The UV sensor aims to measure the intensity of the ultraviolet part of the sun’s spectrum (as opposed to the ‘solar’ sensor which measures the visible and near IR part of the spectrum).
UV readings are also expressed in a different format from the ‘solar’ sensor readings: For the solar sensor, straightforward irradiance values in units of W/sqm are recorded. But the prime practical reason for monitoring UV levels is to guide human skin exposure, preventing sunburn and possible skin cancer risks.Therefore UV readings are expressed on a UV Index scale of 0-16 which weights the intensity by the wavelengths of the UV light most likely to cause skin damage. This seems to be explained reasonably well on the relevant Wikipedia page, where one index unit corresponds to an irradiance value of about 25W/sqm. Maximum midsummer UVI readings in the UK rarely exceed 7-8,although substantially higher readings are commonly registered at lower latitudes than the UK.
Davis Application Note #6 also provides further information on interpreting UV readings.
UV readings are technically difficult to make – the sensors need extensive individual calibration and the signal is low in amplitude hence causing noisy readings. This has two consequences. First, UV sensors are expensive because of the prolonged production and calibration process. (You may think that the Davis UV sensor is expensive, but sensitive high-end UV sensors are considerably more so.)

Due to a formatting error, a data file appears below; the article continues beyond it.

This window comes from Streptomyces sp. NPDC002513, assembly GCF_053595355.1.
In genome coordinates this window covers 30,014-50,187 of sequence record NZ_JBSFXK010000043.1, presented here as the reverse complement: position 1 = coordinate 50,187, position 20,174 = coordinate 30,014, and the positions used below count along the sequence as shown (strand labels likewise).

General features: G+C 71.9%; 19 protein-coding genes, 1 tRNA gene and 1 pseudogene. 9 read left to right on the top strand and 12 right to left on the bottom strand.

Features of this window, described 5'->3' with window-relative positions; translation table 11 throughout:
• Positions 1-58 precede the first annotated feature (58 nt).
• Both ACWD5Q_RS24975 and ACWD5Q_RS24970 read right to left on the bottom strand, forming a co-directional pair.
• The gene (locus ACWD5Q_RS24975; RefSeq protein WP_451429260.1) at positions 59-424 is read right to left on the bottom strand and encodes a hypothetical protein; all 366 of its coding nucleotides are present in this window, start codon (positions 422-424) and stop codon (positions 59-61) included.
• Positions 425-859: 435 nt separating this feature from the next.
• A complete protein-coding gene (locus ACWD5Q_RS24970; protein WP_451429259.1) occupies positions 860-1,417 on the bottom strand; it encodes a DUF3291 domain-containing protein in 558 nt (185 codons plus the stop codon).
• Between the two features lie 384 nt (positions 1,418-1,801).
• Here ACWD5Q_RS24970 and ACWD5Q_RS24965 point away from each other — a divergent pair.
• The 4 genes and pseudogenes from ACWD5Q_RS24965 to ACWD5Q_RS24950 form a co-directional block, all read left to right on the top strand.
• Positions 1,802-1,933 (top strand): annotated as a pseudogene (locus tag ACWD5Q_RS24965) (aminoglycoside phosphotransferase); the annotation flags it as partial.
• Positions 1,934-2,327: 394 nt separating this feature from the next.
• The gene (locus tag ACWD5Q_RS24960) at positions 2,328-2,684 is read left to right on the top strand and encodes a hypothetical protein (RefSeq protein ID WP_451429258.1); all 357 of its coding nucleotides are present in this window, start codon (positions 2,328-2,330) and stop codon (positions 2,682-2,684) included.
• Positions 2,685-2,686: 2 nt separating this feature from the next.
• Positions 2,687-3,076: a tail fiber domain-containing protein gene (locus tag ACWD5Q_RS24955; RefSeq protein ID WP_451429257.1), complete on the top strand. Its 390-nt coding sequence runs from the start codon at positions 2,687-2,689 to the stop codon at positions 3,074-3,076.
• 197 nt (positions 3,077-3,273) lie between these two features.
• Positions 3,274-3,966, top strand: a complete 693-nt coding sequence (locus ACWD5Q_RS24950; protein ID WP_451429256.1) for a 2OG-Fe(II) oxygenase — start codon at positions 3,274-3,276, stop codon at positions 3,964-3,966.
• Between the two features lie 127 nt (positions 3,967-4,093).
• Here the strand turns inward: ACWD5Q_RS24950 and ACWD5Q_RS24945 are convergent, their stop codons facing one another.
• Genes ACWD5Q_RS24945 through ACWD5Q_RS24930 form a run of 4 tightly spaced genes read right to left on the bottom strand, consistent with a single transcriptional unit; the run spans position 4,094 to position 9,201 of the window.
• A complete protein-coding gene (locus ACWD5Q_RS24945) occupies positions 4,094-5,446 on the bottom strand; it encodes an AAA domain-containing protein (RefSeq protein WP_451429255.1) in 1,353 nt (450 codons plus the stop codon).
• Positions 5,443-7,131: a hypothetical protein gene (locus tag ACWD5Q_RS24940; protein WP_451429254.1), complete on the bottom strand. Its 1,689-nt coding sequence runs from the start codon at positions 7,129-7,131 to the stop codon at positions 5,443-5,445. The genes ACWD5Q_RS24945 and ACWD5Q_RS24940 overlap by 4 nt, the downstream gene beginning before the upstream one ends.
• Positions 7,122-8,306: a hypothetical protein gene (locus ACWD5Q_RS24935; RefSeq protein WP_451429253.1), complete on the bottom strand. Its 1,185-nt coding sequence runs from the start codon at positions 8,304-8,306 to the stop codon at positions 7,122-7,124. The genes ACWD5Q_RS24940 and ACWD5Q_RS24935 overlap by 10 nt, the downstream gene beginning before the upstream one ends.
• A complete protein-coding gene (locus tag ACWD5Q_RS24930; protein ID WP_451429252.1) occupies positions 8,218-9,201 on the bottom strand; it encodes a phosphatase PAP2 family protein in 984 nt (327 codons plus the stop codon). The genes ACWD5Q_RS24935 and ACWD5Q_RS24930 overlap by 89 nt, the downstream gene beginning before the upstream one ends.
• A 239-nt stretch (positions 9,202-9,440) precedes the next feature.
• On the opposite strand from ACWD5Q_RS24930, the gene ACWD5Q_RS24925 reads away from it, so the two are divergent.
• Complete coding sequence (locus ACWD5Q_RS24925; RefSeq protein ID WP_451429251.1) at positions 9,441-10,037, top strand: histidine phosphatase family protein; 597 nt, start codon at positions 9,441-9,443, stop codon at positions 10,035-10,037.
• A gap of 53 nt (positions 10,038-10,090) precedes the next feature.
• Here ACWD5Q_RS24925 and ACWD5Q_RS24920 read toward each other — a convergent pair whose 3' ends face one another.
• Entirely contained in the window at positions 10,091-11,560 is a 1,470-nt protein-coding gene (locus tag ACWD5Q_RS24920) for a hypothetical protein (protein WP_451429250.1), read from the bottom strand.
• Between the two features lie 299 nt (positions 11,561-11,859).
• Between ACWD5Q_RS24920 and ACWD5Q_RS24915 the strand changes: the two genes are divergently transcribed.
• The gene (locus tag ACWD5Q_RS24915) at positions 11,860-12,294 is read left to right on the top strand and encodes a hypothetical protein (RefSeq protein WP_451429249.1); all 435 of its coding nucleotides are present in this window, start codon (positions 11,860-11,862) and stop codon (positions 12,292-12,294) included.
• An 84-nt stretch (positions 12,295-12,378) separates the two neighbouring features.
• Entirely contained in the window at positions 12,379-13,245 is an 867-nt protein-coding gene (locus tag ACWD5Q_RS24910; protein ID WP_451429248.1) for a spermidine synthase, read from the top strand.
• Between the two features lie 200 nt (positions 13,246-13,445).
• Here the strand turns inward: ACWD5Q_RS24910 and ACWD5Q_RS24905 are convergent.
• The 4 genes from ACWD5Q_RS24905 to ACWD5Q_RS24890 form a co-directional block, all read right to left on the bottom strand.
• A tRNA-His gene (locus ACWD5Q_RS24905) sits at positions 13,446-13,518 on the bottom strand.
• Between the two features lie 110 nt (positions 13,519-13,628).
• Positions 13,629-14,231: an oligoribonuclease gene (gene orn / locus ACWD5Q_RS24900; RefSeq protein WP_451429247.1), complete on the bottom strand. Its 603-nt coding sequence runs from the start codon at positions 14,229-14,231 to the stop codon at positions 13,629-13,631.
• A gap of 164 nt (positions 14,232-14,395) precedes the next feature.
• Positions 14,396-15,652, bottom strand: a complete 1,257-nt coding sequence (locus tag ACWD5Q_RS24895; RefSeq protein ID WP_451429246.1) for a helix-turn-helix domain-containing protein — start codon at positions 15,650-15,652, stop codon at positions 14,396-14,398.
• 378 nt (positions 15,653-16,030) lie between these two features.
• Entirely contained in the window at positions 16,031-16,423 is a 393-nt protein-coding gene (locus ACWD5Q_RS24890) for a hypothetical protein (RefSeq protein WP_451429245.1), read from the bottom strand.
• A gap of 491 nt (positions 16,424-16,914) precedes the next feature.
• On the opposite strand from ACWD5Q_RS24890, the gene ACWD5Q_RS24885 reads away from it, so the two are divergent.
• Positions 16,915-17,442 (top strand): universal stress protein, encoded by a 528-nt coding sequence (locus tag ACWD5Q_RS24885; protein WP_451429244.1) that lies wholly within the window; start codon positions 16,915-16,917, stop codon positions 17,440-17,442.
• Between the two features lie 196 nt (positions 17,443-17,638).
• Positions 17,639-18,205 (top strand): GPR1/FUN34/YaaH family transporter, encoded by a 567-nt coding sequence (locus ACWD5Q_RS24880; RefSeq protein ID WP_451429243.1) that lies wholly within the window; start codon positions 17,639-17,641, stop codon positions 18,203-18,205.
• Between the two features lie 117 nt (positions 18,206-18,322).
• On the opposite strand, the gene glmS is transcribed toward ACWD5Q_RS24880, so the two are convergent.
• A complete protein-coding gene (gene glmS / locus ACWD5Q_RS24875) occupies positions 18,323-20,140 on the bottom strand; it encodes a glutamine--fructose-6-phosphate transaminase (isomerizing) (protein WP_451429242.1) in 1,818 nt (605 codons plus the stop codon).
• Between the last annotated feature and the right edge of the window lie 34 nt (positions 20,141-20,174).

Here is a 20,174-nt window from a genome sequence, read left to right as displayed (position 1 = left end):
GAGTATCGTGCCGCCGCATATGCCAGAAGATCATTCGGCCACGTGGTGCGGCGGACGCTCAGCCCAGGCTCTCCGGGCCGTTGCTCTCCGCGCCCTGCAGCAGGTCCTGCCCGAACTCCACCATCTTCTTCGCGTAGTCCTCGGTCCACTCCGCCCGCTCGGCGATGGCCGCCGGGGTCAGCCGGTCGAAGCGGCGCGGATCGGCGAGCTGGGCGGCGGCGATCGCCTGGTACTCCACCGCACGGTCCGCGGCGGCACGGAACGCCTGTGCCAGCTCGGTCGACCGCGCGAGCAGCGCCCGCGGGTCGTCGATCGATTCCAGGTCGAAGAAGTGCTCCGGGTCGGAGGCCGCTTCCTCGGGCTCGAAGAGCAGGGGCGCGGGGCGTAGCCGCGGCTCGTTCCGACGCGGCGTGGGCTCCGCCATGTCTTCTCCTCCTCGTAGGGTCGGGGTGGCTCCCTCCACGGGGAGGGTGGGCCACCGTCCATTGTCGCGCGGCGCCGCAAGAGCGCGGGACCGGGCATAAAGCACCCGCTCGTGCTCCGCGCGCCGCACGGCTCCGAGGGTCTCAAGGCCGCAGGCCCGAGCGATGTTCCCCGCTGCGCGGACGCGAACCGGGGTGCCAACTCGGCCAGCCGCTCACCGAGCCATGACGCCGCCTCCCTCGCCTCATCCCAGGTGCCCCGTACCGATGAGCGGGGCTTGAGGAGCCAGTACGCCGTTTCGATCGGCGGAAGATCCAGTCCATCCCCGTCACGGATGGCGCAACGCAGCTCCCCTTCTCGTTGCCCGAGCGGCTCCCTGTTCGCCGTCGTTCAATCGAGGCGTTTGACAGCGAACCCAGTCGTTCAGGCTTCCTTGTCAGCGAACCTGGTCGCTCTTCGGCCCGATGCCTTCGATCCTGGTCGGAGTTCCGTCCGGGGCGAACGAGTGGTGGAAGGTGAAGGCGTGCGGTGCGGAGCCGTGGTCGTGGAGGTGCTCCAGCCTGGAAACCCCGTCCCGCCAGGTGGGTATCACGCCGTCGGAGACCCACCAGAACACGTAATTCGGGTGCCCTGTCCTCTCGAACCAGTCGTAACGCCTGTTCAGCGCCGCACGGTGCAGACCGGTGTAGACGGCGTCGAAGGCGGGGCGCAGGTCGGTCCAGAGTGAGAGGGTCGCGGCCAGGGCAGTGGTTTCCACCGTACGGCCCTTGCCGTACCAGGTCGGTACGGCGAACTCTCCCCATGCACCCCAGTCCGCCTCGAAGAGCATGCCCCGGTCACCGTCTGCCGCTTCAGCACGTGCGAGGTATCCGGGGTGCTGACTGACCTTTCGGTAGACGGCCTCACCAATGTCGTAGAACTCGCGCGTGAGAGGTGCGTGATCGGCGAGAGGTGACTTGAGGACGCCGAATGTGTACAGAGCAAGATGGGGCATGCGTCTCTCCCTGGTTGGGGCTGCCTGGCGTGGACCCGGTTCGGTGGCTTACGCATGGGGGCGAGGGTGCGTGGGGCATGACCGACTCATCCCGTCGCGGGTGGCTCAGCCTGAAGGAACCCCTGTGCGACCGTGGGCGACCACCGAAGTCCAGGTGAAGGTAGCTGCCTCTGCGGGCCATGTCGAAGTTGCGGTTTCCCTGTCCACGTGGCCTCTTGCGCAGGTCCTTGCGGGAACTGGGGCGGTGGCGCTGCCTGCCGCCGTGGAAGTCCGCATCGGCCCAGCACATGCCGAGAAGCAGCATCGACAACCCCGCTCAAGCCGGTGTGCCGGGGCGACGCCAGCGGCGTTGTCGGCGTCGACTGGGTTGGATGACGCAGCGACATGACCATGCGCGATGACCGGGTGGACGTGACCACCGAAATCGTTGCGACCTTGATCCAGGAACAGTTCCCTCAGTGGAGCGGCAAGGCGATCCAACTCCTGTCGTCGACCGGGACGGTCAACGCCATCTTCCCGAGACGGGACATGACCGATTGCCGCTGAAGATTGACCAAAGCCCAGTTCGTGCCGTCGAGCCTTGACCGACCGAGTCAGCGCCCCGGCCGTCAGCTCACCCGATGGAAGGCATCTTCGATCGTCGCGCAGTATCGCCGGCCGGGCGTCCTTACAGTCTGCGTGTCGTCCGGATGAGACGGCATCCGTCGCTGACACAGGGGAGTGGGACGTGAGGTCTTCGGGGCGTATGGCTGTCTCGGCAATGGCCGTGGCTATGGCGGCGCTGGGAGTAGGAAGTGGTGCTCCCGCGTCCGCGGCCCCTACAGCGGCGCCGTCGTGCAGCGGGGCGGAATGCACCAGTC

The second consequence is that, without moving to a still more sophisticated and costly sensor design, there is unavoidably some noise and short-term fluctuation in the sensor output, even under dark conditions when of course there should be zero UV readings. When the UV sensor was first introduced, Davis was troubled by support calls reporting overnight UV readings of 0.1 or 0.2 UVI, even occasionally higher, which were simply a consequence of noise in the dark current circuitry. The consensus was that these very low but false readings overnight were more of a concern to users than having good sensitivity at low UV levels. So the decision was taken that there would be a threshold in the displayed UV reading of 0.4 and below which any reading would show as zero and this is the solution that remains in place.
The result is of course that wintertime readings in higher latitudes such as the UK will typically show as zero unless the UVI value is above 0.3.
Is my UV sensor working?
In practice, it’s a common experience that if you install a UV sensor in wintertime then you may not expect to see a significant UV reading until the sun starts to regain greater power, eg during March. Wintertime UV levels even on sunny days can be surprisingly low and therefore it’s very likely if you’re concerned about a zero UV reading on a new station that the reading genuinely is <0.4 UVI. Live UV readings for several places in the UK are available on a page on the DEFRA website.